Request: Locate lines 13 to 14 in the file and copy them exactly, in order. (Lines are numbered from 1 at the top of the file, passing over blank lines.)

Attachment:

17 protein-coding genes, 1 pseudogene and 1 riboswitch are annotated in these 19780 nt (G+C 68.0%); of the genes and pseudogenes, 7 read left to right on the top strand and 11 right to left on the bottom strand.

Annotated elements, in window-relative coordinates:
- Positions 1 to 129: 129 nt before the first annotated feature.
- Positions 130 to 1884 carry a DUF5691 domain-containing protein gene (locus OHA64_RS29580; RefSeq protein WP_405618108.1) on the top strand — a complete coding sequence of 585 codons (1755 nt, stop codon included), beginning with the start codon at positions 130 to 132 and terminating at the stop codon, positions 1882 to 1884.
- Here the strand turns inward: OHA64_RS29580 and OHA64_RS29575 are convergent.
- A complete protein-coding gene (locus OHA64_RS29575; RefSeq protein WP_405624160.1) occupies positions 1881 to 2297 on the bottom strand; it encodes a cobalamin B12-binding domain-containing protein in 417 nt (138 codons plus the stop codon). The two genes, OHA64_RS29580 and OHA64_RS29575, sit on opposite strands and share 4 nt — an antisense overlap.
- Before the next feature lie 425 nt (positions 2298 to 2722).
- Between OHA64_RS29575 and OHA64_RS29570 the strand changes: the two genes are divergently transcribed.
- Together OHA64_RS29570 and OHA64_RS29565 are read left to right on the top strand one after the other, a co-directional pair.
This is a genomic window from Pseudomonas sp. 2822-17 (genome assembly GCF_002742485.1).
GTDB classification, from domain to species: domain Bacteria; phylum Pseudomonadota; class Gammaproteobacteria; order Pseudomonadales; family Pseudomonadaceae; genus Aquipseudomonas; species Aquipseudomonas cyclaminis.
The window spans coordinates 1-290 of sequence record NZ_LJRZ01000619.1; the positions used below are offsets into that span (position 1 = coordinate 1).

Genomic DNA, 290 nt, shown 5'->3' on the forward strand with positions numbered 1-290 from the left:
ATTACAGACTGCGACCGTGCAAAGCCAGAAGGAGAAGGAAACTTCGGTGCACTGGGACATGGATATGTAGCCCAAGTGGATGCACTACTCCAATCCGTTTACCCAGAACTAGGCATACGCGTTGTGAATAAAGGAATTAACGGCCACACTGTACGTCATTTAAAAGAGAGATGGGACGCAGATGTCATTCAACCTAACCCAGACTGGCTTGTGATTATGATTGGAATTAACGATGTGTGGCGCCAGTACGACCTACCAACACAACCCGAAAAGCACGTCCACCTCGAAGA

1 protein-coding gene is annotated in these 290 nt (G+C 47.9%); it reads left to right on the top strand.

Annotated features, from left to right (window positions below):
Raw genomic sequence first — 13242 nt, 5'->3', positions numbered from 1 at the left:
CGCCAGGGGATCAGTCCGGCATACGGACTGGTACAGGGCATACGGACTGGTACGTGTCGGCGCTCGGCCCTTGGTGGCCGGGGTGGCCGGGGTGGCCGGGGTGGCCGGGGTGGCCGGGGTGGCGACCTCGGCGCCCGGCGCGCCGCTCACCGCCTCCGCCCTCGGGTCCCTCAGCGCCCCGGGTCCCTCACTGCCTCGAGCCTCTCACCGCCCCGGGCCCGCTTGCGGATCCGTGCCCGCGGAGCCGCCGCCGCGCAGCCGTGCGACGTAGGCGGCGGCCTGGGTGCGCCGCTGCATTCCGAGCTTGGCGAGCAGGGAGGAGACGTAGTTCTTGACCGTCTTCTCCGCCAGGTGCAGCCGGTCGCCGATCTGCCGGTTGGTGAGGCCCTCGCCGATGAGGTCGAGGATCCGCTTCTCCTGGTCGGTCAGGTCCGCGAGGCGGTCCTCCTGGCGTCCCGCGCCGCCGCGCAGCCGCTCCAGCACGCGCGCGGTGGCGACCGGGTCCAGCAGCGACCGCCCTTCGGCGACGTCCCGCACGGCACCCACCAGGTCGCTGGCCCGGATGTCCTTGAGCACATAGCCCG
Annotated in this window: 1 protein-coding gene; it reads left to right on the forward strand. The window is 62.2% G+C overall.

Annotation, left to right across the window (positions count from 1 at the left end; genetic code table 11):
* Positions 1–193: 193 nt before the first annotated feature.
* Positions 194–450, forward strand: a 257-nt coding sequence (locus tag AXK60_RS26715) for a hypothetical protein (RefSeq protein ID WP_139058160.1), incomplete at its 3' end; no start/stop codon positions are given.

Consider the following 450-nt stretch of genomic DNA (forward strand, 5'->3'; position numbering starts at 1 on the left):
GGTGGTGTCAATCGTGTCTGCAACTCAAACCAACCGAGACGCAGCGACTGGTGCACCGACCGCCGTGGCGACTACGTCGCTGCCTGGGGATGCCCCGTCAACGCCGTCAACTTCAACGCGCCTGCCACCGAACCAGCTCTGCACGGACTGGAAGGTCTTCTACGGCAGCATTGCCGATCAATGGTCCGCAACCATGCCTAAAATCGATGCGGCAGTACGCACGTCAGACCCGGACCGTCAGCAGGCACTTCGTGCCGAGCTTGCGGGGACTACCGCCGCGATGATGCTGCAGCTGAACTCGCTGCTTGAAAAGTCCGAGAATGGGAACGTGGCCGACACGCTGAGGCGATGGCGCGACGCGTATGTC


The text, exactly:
Genomic DNA, 290 nt, shown 5'->3' on the forward strand with positions numbered 1-290 from the left:
ATTACAGACTGCGACCGTGCAAAGCCAGAAGGAGAAGGAAACTTCGGTGCACTGGGACATGGATATGTAGCCCAAGTGGATGCACTACTCCAATCCGTTTACCCAGAACTAGGCATACGCGTTGTGAATAAAGGAATTAACGGCCACACTGTACGTCATTTAAAAGAGAGATGGGACGCAGATGTCATTCAACCTAACCCAGACTGGCTTGTGATTATGATTGGAATTAACGATGTGTGGCGCCAGTACGACCTACCAACACAACCCGAAAAGCACGTCCACCTCGAAGA